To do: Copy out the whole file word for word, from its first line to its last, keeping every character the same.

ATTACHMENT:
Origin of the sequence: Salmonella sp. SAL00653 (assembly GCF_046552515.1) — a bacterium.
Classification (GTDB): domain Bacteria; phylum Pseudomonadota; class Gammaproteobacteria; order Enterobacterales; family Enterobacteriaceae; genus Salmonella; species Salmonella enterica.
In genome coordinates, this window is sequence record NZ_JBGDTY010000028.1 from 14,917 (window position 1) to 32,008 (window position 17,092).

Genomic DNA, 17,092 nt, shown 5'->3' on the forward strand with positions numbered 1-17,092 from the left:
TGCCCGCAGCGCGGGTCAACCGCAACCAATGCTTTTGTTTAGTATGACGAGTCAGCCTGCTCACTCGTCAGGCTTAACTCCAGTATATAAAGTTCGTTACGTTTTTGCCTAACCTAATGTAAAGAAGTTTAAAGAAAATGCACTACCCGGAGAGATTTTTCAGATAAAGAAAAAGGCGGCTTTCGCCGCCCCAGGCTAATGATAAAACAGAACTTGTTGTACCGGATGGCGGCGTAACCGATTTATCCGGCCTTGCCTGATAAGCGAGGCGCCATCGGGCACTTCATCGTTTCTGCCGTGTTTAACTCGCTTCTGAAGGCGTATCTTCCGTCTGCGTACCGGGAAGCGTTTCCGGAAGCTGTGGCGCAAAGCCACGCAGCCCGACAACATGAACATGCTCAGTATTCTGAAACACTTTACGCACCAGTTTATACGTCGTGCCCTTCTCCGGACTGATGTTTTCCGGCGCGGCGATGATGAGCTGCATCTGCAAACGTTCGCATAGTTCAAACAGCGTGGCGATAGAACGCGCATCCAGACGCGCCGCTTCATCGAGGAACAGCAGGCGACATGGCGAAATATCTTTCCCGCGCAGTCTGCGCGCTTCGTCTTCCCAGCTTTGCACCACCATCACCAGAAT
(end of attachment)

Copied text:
Origin of the sequence: Salmonella sp. SAL00653 (assembly GCF_046552515.1) — a bacterium.
Classification (GTDB): domain Bacteria; phylum Pseudomonadota; class Gammaproteobacteria; order Enterobacterales; family Enterobacteriaceae; genus Salmonella; species Salmonella enterica.
In genome coordinates, this window is sequence record NZ_JBGDTY010000028.1 from 14,917 (window position 1) to 32,008 (window position 17,092).

Genomic DNA, 17,092 nt, shown 5'->3' on the forward strand with positions numbered 1-17,092 from the left:
TGCCCGCAGCGCGGGTCAACCGCAACCAATGCTTTTGTTTAGTATGACGAGTCAGCCTGCTCACTCGTCAGGCTTAACTCCAGTATATAAAGTTCGTTACGTTTTTGCCTAACCTAATGTAAAGAAGTTTAAAGAAAATGCACTACCCGGAGAGATTTTTCAGATAAAGAAAAAGGCGGCTTTCGCCGCCCCAGGCTAATGATAAAACAGAACTTGTTGTACCGGATGGCGGCGTAACCGATTTATCCGGCCTTGCCTGATAAGCGAGGCGCCATCGGGCACTTCATCGTTTCTGCCGTGTTTAACTCGCTTCTGAAGGCGTATCTTCCGTCTGCGTACCGGGAAGCGTTTCCGGAAGCTGTGGCGCAAAGCCACGCAGCCCGACAACATGAACATGCTCAGTATTCTGAAACACTTTACGCACCAGTTTATACGTCGTGCCCTTCTCCGGACTGATGTTTTCCGGCGCGGCGATGATGAGCTGCATCTGCAAACGTTCGCATAGTTCAAACAGCGTGGCGATAGAACGCGCATCCAGACGCGCCGCTTCATCGAGGAACAGCAGGCGACATGGCGAAATATCTTTCCCGCGCAGTCTGCGCGCTTCGTCTTCCCAGCTTTGCACCACCATCACCAGAAT